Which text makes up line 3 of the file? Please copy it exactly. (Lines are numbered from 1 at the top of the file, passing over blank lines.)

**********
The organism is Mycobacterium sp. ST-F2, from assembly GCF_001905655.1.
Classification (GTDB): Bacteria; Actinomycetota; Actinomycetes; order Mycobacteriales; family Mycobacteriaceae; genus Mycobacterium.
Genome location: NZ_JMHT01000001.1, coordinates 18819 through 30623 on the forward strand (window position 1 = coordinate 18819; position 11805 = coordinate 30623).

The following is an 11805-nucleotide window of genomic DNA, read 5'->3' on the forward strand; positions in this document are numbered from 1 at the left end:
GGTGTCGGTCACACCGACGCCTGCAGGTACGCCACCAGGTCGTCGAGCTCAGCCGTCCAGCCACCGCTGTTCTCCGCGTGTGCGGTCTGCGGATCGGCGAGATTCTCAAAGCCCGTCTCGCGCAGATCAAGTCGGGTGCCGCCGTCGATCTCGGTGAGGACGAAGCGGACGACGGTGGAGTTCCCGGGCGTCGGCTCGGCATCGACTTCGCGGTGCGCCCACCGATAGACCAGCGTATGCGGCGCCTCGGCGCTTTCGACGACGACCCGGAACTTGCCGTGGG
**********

Genome location: NZ_JMHT01000001.1, coordinates 18819 through 30623 on the forward strand (window position 1 = coordinate 18819; position 11805 = coordinate 30623).